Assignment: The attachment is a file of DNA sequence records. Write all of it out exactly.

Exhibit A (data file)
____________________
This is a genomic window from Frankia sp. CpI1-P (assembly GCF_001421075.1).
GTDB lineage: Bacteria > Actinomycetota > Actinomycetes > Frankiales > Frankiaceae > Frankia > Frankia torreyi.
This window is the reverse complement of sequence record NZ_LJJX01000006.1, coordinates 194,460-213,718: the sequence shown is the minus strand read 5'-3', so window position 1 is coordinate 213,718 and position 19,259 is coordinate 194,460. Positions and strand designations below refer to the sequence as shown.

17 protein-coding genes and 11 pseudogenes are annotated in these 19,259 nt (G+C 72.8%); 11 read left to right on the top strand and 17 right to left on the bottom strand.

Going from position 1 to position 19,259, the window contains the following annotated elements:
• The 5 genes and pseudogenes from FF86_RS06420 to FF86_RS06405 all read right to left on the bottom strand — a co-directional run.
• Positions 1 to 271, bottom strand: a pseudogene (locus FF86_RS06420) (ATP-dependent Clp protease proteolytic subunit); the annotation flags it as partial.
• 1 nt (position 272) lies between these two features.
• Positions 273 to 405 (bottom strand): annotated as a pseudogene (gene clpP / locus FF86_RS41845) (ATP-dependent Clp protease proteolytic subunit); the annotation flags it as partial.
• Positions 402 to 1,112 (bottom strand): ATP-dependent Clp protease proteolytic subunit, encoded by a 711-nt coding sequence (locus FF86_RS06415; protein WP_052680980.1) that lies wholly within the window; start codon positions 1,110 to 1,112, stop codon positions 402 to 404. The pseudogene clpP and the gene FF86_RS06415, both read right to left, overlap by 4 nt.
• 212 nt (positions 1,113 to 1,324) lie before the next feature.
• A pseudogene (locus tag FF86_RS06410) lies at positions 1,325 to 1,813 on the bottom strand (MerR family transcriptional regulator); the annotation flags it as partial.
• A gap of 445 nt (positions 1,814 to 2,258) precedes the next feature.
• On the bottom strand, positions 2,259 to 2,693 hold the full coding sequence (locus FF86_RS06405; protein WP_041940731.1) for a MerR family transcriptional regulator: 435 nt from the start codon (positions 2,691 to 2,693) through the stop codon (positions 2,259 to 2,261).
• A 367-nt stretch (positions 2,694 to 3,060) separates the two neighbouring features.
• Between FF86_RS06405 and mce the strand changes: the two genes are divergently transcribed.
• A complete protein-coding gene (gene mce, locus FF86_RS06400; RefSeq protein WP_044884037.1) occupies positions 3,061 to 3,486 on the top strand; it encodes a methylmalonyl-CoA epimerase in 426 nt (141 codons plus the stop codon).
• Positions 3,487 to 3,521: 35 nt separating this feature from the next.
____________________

This is a genomic window from Frankia sp. CpI1-P (assembly GCF_001421075.1).
GTDB lineage: Bacteria > Actinomycetota > Actinomycetes > Frankiales > Frankiaceae > Frankia > Frankia torreyi.
This window is the reverse complement of sequence record NZ_LJJX01000006.1, coordinates 194,460-213,718: the sequence shown is the minus strand read 5'-3', so window position 1 is coordinate 213,718 and position 19,259 is coordinate 194,460. Positions and strand designations below refer to the sequence as shown.

17 protein-coding genes and 11 pseudogenes are annotated in these 19,259 nt (G+C 72.8%); 11 read left to right on the top strand and 17 right to left on the bottom strand.

Going from position 1 to position 19,259, the window contains the following annotated elements:
• The 5 genes and pseudogenes from FF86_RS06420 to FF86_RS06405 all read right to left on the bottom strand — a co-directional run.
• Positions 1 to 271, bottom strand: a pseudogene (locus FF86_RS06420) (ATP-dependent Clp protease proteolytic subunit); the annotation flags it as partial.
• 1 nt (position 272) lies between these two features.
• Positions 273 to 405 (bottom strand): annotated as a pseudogene (gene clpP / locus FF86_RS41845) (ATP-dependent Clp protease proteolytic subunit); the annotation flags it as partial.
• Positions 402 to 1,112 (bottom strand): ATP-dependent Clp protease proteolytic subunit, encoded by a 711-nt coding sequence (locus FF86_RS06415; protein WP_052680980.1) that lies wholly within the window; start codon positions 1,110 to 1,112, stop codon positions 402 to 404. The pseudogene clpP and the gene FF86_RS06415, both read right to left, overlap by 4 nt.
• 212 nt (positions 1,113 to 1,324) lie before the next feature.
• A pseudogene (locus tag FF86_RS06410) lies at positions 1,325 to 1,813 on the bottom strand (MerR family transcriptional regulator); the annotation flags it as partial.
• A gap of 445 nt (positions 1,814 to 2,258) precedes the next feature.
• On the bottom strand, positions 2,259 to 2,693 hold the full coding sequence (locus FF86_RS06405; protein WP_041940731.1) for a MerR family transcriptional regulator: 435 nt from the start codon (positions 2,691 to 2,693) through the stop codon (positions 2,259 to 2,261).
• A 367-nt stretch (positions 2,694 to 3,060) separates the two neighbouring features.
• Between FF86_RS06405 and mce the strand changes: the two genes are divergently transcribed.
• A complete protein-coding gene (gene mce, locus FF86_RS06400; RefSeq protein WP_044884037.1) occupies positions 3,061 to 3,486 on the top strand; it encodes a methylmalonyl-CoA epimerase in 426 nt (141 codons plus the stop codon).
• Positions 3,487 to 3,521: 35 nt separating this feature from the next.